Thursday's Austin City Council meeting eventually became Friday's Austin City Council meeting.
Midnight hit and it just kept right on going. In the wee hours of the morning, Council approved Mayor Steve Adler's "go big corridor" plan with an 8 to 3 vote.
Several hours later an understandably tired Mayor Adler joined us via conference call to talk about it.
"Austin, over the last 20 years has only done bonds, transportation bonds in the total amount in that 20 years of $640 million. I think that's one of the reasons why we have the challenges that we have," Adler said.
Adler says if voters say "yes" to the bond, the tax increase is less than $5 a month for the median homeowner.
He says it's worth it.
"Over half the people in our city live within a mile and a half of these corridors. Over a third of the people in our city live within a half mile of these corridors. These are the roads that everybody's on a lot of the time," he said.
Ted Siff with the "Get Austin Moving Coalition" says $720 million will make a big difference in Austin's traffic problems.
"Congestion will be reduced. Safety on intersections will be improved. There will be new sidewalks and bike lanes and trails all over the city over the next 6 to 8 years if people vote for this package," Siff said.
So what exactly are we talking about here? Staff members for Mayor Adler tell Fox 7 some of the ideas for Smart Corridors include "cycle tracks" or protected bike lanes, raised medians, dedicated left turn lanes, signal timing...and "queue jumps" so you won't get stuck behind a bus.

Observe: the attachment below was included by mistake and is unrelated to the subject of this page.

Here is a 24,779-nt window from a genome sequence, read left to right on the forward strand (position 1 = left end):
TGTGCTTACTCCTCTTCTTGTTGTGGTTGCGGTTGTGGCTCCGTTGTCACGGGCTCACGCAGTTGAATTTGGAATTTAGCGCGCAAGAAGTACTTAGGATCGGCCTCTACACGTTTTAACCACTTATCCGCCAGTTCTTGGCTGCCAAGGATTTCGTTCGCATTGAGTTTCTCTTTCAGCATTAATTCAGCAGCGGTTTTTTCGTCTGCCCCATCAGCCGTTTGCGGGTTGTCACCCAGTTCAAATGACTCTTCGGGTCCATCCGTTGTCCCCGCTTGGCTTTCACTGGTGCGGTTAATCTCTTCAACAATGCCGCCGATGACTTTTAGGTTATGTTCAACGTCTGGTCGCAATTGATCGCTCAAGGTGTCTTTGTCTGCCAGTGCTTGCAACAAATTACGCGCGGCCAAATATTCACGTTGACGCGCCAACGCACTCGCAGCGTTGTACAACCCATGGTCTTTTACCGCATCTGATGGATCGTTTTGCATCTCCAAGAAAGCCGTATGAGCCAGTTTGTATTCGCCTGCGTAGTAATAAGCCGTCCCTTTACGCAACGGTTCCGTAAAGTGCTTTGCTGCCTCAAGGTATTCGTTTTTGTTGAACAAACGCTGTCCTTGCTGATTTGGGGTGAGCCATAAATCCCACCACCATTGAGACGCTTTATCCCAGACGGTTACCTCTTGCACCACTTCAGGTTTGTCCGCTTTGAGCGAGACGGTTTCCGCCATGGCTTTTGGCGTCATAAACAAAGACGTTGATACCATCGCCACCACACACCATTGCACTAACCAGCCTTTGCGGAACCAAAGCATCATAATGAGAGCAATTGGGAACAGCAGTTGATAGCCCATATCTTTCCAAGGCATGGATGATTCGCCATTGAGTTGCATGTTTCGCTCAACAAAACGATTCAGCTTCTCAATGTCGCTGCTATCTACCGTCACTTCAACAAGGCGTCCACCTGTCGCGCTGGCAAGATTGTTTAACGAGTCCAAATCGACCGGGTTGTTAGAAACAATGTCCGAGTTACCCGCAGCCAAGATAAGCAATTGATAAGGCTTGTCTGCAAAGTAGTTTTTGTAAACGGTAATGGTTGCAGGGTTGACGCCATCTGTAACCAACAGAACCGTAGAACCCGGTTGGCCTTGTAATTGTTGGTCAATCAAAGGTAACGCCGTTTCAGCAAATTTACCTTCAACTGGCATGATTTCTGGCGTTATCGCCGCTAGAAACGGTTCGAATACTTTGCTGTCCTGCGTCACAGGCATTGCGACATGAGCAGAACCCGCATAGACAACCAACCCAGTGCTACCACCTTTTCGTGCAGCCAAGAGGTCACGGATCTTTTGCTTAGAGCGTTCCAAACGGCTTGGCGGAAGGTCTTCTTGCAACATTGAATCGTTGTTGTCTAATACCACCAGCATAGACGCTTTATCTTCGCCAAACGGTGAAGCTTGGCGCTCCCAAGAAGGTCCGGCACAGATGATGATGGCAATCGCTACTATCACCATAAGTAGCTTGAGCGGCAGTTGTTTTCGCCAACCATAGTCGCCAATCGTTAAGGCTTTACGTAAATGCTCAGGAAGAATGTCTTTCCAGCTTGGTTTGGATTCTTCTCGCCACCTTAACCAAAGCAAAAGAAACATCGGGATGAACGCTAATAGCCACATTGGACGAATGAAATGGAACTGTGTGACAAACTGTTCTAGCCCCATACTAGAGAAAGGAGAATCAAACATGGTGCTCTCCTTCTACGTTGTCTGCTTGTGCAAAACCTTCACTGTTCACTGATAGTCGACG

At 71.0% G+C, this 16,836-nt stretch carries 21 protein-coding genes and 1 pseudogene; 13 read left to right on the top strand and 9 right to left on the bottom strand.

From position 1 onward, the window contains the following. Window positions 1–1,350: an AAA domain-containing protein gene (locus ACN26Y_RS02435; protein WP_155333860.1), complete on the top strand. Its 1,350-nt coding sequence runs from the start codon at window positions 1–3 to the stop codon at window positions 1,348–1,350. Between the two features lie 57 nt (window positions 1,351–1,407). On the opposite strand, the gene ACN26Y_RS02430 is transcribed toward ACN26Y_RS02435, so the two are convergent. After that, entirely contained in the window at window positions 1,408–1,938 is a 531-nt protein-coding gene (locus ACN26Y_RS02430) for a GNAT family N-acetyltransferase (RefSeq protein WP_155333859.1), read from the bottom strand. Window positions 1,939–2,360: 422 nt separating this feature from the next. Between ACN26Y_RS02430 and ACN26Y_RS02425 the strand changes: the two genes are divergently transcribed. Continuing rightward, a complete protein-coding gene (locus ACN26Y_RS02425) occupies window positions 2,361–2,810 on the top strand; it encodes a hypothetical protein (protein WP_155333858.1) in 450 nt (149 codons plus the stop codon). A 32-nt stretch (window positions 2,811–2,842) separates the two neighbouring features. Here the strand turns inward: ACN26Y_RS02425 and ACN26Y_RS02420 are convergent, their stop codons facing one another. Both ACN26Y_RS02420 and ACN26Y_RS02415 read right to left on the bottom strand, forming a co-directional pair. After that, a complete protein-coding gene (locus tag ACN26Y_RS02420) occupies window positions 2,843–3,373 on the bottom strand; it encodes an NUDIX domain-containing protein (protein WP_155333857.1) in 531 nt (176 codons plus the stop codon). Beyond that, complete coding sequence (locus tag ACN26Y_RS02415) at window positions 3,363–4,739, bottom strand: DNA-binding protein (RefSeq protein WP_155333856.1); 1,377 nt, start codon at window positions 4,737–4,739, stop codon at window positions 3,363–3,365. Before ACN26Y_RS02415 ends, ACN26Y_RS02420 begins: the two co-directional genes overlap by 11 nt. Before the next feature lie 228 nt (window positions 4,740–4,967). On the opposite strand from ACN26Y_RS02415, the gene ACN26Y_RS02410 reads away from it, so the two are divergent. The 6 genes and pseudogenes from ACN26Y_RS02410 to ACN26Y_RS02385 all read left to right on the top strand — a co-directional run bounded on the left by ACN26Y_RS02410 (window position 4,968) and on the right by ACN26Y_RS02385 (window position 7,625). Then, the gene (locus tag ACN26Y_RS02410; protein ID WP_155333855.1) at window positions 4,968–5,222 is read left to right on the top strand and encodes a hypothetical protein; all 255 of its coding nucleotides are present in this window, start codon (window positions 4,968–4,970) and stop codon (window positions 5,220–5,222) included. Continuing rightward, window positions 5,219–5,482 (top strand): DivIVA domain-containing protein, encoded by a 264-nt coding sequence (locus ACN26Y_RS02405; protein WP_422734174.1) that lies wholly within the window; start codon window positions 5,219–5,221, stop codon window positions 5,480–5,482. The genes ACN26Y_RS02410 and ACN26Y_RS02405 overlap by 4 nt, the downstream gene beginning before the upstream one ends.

But not everyone on the dais was a fan. Council Member Ann Kitchen, chair of the Mobility Committee voted "no." She initially proposed a $300 million plan and later a $500 million one. We spoke with her before the vote. She said it was important to have enough money for Austin's needs in 2018.
"We just had a flood mitigation task force report that identified all of the difficulties that we have with our infrastructure for storm water and the other thing is rail. I think that we have to maintain the option when these studies are finished to consider rail," Kitchen said on Thursday.
You might be wondering..."yeah what about rail?" Mayor Adler says because there wasn't a lot of time before November, he felt focusing on the corridors was the best way to get consensus. He says he can't imagine a future Austin without rail though -- and he says this bond will pave the way for it.
"It's not part of this package but I think this package helps put the city in the best position to be able to do that if that's something we want to do," Adler said.
Adler says the next step is for council to work on the ballot language that council will vote on in August. And then voters will decide in November. Adler says the campaign to educate voters will be getting started very soon.